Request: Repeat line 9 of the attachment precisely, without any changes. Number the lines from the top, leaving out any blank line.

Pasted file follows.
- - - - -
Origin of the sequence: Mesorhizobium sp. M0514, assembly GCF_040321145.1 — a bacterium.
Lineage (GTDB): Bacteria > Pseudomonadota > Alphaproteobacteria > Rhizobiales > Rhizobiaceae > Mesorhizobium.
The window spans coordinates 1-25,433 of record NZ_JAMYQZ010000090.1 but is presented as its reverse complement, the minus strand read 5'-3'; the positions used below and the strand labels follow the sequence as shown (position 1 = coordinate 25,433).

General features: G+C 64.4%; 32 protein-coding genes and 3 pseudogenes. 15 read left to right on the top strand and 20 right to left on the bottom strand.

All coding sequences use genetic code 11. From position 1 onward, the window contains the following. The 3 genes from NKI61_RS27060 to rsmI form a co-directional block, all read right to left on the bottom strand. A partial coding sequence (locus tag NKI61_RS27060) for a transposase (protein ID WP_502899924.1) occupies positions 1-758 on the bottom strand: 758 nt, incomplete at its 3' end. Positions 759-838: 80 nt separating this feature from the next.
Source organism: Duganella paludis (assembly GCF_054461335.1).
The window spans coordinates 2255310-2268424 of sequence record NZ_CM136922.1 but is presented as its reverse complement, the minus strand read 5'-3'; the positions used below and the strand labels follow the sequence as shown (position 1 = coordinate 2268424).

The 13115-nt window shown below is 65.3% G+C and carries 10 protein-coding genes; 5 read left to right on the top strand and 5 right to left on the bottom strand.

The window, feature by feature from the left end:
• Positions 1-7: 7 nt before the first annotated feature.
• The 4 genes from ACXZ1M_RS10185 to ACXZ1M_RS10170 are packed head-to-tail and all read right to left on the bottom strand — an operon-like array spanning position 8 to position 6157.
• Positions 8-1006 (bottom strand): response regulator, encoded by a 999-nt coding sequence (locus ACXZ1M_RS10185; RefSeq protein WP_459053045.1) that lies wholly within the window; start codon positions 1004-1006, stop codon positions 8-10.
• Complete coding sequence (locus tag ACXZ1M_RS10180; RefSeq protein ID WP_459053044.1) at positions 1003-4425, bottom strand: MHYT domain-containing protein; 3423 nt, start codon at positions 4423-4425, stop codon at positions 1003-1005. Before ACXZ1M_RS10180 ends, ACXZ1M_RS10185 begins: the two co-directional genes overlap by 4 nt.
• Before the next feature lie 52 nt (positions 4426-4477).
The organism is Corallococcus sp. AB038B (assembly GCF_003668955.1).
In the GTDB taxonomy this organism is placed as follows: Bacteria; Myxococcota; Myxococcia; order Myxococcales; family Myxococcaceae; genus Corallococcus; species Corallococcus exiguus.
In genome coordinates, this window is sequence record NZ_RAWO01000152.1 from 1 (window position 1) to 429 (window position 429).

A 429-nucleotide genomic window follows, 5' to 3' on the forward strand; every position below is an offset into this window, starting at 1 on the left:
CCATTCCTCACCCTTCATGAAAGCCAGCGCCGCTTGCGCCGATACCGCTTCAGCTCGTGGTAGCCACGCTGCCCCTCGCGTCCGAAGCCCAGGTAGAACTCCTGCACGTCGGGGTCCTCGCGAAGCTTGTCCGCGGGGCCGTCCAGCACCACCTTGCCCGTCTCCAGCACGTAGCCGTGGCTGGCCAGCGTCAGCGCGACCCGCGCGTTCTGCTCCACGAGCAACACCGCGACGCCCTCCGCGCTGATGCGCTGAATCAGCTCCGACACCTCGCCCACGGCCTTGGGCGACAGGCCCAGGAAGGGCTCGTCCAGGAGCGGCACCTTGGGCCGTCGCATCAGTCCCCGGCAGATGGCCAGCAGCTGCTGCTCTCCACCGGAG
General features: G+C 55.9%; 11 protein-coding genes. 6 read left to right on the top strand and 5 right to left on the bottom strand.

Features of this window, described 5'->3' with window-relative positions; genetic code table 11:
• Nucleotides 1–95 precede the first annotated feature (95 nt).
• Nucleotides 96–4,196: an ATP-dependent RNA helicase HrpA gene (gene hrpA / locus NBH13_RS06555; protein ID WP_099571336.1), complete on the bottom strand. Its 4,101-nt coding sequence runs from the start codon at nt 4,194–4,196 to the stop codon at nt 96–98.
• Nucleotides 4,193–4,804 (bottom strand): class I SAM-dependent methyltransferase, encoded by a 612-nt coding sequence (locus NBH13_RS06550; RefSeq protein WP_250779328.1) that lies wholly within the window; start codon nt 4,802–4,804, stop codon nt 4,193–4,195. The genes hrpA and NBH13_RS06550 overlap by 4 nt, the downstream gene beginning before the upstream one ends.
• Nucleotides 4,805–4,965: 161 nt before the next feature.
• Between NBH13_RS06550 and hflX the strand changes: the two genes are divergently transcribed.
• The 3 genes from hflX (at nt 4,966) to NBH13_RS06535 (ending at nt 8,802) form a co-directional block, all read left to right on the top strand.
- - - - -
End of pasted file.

The window, feature by feature from the left end: